Despite belonging to the same group, different AHA acids also have different effects due to variations in the length of their hydrocarbon chain. Glycolic acid contains only two carbon atoms, which is why it has the smallest molecular weight of all AHA acids and therefore penetrates deeper into the dermis . Accordingly, glycolic acid carries out the best exfoliation of all skin types, but at the same time it has a greater irritating potential, so it is not the best choice for very sensitive skin . This versatile ingredient is suitable for treating surface problems such as hyperpigmentation changes, and in addition , it retextures the skin and effectively repairs the signs of premature aging by stimulating the synthesis of hyaluronic acid and collagen in the skin. Glycolic acid has also been shown to be effective for skin suffering from abnormal keratinization with increased sebum secretion.

Compared to glycolic acid, lactic acid cannot penetrate as deeply into the skin because it has a higher molecular weight, but also a lower irritating potential, so it is suitable for sensitive skin as well as for the care of mature and photodamaged skin. This milder form of AHA acids is an excellent counterpart to glycolic acid because, in addition to exfoliation, it also provides a moisturizing effect as an integral part of the complex of natural moisturizing factors (NMF) that keep our skin adequately hydrated. In addition, lactic acid stimulates the synthesis of ceramides and helps maintain the skin's hydrolipidic barrier healthy.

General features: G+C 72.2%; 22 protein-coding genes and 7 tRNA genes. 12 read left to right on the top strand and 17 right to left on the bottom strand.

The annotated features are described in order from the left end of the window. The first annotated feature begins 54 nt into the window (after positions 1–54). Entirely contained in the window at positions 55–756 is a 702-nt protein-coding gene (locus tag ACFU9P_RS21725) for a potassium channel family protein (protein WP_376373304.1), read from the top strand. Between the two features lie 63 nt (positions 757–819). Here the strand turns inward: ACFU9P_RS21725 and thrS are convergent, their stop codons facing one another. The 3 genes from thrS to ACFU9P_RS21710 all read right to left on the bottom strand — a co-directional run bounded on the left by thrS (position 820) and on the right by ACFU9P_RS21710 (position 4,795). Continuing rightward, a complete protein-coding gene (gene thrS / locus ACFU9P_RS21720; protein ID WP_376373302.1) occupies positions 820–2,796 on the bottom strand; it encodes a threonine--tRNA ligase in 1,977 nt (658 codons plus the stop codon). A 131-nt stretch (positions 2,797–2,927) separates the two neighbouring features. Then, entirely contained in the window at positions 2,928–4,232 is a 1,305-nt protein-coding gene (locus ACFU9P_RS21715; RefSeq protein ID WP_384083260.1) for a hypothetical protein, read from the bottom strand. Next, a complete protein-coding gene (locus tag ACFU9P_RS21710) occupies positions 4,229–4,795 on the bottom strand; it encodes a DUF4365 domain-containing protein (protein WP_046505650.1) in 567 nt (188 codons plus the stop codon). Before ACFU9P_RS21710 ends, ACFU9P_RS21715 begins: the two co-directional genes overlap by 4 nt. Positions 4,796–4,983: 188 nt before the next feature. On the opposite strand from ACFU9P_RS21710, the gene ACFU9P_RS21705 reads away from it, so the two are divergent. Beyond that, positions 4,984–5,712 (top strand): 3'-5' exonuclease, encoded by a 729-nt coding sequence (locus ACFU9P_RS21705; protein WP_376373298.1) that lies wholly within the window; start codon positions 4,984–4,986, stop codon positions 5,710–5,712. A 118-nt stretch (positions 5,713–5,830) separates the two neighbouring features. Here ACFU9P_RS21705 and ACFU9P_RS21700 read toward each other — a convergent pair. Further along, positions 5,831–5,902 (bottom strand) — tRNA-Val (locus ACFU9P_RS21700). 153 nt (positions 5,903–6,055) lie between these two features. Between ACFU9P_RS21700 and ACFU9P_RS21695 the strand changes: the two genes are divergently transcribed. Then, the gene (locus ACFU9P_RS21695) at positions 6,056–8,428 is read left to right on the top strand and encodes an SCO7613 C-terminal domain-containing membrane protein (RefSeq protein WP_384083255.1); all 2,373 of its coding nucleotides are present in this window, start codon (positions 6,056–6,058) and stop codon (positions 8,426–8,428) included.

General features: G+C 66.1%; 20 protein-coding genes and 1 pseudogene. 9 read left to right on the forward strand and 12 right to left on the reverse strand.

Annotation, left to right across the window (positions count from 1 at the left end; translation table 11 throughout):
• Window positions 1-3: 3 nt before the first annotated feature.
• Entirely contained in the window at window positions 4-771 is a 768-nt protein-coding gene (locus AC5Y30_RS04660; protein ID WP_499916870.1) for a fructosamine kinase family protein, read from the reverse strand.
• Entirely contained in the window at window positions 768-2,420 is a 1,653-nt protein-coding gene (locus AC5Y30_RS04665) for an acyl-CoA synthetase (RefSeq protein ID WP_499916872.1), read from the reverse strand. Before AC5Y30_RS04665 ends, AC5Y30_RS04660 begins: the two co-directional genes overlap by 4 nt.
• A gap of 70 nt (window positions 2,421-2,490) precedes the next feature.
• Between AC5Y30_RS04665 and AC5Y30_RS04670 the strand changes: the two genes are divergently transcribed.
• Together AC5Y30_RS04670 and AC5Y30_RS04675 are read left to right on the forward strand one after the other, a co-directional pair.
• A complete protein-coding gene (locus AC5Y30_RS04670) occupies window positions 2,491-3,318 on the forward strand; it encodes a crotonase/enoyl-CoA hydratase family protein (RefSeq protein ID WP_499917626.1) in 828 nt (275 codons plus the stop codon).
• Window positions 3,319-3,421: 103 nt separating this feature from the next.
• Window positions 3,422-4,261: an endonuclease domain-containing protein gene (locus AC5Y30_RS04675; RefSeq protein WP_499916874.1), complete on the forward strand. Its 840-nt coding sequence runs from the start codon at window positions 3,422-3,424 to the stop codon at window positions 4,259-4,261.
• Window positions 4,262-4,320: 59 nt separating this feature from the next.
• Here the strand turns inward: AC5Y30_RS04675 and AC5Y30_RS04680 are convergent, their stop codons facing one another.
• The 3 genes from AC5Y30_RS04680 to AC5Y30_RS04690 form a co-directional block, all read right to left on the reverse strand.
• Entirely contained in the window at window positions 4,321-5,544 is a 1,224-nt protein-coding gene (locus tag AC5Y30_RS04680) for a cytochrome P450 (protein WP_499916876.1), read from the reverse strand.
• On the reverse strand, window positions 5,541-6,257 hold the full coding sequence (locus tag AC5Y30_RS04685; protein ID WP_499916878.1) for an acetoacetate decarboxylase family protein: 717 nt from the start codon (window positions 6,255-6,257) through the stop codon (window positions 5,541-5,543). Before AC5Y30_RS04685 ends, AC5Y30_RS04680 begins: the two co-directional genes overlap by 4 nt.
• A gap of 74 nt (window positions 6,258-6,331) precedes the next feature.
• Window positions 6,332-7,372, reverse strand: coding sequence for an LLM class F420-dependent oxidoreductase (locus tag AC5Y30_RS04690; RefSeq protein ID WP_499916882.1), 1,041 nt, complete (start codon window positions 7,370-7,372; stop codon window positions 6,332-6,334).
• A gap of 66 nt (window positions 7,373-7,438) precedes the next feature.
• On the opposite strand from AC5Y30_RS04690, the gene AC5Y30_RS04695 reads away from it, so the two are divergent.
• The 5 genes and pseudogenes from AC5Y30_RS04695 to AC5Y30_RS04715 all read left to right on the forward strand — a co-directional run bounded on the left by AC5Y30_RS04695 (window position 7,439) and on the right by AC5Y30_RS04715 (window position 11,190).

Another representative of the AHA group of acids is mandelic acid , which has an even higher molecular weight than lactic acid, which makes it even gentler. Mandelic acid has antibacterial properties that can be significant in the fight against acne, and research has also shown that it is ideal for oily skin because it significantly reduces lipid production, given that it is more lipophilic than the rest of the AHA acids, i.e. it is more fat-soluble.

A few tips for introducing AHA acids into your skin care routine

Once you start using AHA acids, we guarantee that you won't be able to do without them again, but if you are just a beginner with chemical exfoliants, here are some useful tips at the end.